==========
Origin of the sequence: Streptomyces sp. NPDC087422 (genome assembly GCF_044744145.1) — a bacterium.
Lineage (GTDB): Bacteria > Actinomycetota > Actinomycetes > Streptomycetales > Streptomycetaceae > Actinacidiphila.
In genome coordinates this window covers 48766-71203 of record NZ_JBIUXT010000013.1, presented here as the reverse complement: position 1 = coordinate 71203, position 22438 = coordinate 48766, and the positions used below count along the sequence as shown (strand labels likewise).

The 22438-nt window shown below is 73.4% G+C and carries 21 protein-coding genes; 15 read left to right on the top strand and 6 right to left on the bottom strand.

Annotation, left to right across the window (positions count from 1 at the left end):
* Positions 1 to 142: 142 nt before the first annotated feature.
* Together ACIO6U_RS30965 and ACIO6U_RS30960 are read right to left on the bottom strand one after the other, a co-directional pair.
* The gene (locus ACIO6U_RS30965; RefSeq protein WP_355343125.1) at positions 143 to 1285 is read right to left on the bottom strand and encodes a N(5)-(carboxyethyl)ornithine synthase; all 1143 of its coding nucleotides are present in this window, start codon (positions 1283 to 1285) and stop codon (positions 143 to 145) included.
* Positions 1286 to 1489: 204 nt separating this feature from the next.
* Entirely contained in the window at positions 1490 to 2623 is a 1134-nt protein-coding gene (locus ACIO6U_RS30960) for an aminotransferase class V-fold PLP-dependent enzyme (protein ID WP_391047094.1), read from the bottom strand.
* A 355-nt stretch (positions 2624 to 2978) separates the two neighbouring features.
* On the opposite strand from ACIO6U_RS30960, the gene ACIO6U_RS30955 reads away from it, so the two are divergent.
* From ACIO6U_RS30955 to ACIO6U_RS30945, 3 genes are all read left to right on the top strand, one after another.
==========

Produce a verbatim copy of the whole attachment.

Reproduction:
Origin of the sequence: Streptomyces sp. NPDC087422 (genome assembly GCF_044744145.1) — a bacterium.
Lineage (GTDB): Bacteria > Actinomycetota > Actinomycetes > Streptomycetales > Streptomycetaceae > Actinacidiphila.
In genome coordinates this window covers 48766-71203 of record NZ_JBIUXT010000013.1, presented here as the reverse complement: position 1 = coordinate 71203, position 22438 = coordinate 48766, and the positions used below count along the sequence as shown (strand labels likewise).

The 22438-nt window shown below is 73.4% G+C and carries 21 protein-coding genes; 15 read left to right on the top strand and 6 right to left on the bottom strand.

Annotation, left to right across the window (positions count from 1 at the left end):
* Positions 1 to 142: 142 nt before the first annotated feature.
* Together ACIO6U_RS30965 and ACIO6U_RS30960 are read right to left on the bottom strand one after the other, a co-directional pair.
* The gene (locus ACIO6U_RS30965; RefSeq protein WP_355343125.1) at positions 143 to 1285 is read right to left on the bottom strand and encodes a N(5)-(carboxyethyl)ornithine synthase; all 1143 of its coding nucleotides are present in this window, start codon (positions 1283 to 1285) and stop codon (positions 143 to 145) included.
* Positions 1286 to 1489: 204 nt separating this feature from the next.
* Entirely contained in the window at positions 1490 to 2623 is a 1134-nt protein-coding gene (locus ACIO6U_RS30960) for an aminotransferase class V-fold PLP-dependent enzyme (protein ID WP_391047094.1), read from the bottom strand.
* A 355-nt stretch (positions 2624 to 2978) separates the two neighbouring features.
* On the opposite strand from ACIO6U_RS30960, the gene ACIO6U_RS30955 reads away from it, so the two are divergent.
* From ACIO6U_RS30955 to ACIO6U_RS30945, 3 genes are all read left to right on the top strand, one after another.